abstract     = {The use of Surrogate Based Optimization (SBO) is widely spread in engineering design to reduce the number of computational expensive simulations. However, {\textacutedbl}real-world{\textacutedbl} problems often consist of multiple, conflicting objectives leading to a set of equivalent solutions (the Pareto front). The objectives are often aggregated into a single cost function to reduce the computational cost, though a better approach is to use multiobjective optimization methods to directly identify a set of Pareto-optimal solutions, which can be used by the designer to make more efficient design decisions (instead of making those decisions upfront). Most of the work in multiobjective optimization is focused on MultiObjective Evolutionary Algorithms (MOEAs). While MOEAs are well-suited to handle large, intractable design spaces, they typically require thousands of expensive simulations, which is prohibitively expensive for the problems under study. Therefore, the use of surrogate models in multiobjective optimization, denoted as MultiObjective Surrogate-Based Optimization (MOSBO), may prove to be even more worthwhile than SBO methods to expedite the optimization process. In this paper, the authors propose the Efficient Multiobjective Optimization (EMO) algorithm which uses Kriging models and multiobjective versions of the expected improvement and probability of improvement criterions to identify the Pareto front with a minimal number of expensive simulations. The EMO algorithm is applied on multiple standard benchmark problems and compared against the well-known NSGA-II and SPEA2 multiobjective optimization methods with promising results.},
  author       = {Couckuyt, Ivo and Deschrijver, Dirk and Dhaene, Tom},
  booktitle    = {IEEE Congress on Evolutionary Computation},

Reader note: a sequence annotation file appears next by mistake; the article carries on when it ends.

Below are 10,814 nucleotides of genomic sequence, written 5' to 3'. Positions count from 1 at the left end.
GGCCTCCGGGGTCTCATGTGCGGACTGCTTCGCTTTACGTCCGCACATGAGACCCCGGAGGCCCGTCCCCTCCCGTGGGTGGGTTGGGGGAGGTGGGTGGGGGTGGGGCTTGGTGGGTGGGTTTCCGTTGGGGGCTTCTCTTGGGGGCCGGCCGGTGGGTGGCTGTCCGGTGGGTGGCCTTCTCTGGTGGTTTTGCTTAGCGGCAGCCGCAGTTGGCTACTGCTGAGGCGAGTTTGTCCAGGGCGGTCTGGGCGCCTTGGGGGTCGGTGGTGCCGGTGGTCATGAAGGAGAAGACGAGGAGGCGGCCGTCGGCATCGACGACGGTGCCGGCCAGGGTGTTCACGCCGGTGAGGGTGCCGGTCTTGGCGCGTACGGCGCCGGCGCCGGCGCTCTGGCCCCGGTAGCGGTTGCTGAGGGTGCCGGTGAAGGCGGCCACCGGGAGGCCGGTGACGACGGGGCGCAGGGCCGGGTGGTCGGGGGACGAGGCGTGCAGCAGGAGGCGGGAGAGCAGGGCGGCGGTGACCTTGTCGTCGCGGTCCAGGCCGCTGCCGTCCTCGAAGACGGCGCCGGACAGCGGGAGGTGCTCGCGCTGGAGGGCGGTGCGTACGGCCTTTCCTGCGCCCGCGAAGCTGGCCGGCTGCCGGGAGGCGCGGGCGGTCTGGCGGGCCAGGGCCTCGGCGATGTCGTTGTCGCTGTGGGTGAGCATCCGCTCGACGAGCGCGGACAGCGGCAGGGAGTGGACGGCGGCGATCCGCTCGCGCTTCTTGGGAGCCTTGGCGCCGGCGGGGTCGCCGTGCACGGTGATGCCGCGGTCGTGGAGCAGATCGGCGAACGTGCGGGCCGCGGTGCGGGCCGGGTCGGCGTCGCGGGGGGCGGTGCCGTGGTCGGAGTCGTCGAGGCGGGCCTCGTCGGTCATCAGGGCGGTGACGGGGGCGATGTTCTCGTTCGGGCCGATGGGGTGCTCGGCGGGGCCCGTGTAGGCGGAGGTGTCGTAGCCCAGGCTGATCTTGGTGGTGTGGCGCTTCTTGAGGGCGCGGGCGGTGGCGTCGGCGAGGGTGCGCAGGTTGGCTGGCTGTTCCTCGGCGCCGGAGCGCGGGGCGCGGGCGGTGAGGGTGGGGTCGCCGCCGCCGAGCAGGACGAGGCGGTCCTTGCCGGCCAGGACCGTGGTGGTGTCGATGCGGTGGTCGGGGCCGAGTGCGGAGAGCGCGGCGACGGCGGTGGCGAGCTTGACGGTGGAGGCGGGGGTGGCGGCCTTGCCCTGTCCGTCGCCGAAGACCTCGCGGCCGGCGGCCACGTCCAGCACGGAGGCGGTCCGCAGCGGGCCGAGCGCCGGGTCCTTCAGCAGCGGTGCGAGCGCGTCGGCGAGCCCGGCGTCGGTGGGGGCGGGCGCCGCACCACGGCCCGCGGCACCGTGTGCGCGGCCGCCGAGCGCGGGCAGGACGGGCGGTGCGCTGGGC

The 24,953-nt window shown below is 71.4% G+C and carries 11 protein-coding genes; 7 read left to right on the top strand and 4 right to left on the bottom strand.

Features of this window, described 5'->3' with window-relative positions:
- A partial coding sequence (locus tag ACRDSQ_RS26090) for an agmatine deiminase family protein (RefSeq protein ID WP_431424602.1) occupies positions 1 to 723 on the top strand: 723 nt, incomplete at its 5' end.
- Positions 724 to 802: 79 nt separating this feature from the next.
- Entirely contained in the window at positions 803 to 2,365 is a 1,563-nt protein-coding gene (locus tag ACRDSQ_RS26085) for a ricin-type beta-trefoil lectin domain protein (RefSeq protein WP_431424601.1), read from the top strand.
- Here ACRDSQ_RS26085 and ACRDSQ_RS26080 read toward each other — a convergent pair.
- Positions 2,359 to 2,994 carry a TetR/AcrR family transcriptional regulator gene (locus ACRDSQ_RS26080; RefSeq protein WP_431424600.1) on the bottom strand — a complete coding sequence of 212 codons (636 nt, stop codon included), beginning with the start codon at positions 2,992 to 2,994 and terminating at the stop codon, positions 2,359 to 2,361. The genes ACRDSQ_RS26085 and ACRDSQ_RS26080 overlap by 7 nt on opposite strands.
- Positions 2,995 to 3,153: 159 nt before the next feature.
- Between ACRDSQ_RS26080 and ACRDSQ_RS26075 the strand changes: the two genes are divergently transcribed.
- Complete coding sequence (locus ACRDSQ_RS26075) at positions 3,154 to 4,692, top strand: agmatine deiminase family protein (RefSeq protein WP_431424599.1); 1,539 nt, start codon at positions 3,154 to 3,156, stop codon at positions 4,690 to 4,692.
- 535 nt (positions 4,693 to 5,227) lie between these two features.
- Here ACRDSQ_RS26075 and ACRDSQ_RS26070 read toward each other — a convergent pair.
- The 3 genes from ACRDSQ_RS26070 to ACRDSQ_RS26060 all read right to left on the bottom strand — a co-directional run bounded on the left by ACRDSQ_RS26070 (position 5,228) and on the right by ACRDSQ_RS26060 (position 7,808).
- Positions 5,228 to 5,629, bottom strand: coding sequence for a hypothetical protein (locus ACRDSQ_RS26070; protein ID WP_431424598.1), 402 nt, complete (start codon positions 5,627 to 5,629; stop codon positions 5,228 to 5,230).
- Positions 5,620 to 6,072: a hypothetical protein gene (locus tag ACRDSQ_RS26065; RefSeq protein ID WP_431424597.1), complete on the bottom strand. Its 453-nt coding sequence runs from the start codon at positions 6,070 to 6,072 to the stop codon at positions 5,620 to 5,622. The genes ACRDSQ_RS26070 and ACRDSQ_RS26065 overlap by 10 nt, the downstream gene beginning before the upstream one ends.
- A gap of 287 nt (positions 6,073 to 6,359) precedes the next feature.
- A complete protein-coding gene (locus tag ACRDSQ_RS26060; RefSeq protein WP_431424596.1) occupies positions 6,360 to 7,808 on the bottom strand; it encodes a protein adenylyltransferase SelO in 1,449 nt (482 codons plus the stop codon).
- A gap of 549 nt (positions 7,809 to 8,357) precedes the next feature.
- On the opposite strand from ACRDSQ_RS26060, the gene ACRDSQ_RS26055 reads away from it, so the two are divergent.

isbn         = {9781467315098},
  keyword      = {GLOBAL OPTIMIZATION,DESIGN OPTIMIZATION,probability of improvement,expected improvement,multiobjective optimization,IBCN,Kriging,ALGORITHM,HYPERVOLUME},
  language     = {eng},
  location     = {Brisbane, Australia},
  pages        = {7},
  publisher    = {IEEE},
  title        = {Towards efficient multiobjective optimization: multiobjective statistical criterions},
  url          = {http://dx.doi.org/10.1109/CEC.2012.6256586},
  year         = {2012},
}

Chicago
Couckuyt, Ivo, Dirk Deschrijver, and Tom Dhaene. 2012. “Towards Efficient Multiobjective Optimization: Multiobjective Statistical Criterions.” In IEEE Congress on Evolutionary Computation. New York, NY, USA: IEEE.
APA
Couckuyt, I., Deschrijver, D., & Dhaene, T. (2012). Towards efficient multiobjective optimization: multiobjective statistical criterions. IEEE Congress on Evolutionary Computation. Presented at the IEEE Congress on Evolutionary Computation (CEC), New York, NY, USA: IEEE.
Vancouver
1.
Couckuyt I, Deschrijver D, Dhaene T. Towards efficient multiobjective optimization: multiobjective statistical criterions. IEEE Congress on Evolutionary Computation. New York, NY, USA: IEEE; 2012.
MLA
Couckuyt, Ivo, Dirk Deschrijver, and Tom Dhaene. “Towards Efficient Multiobjective Optimization: Multiobjective Statistical Criterions.” IEEE Congress on Evolutionary Computation. New York, NY, USA: IEEE, 2012. Print.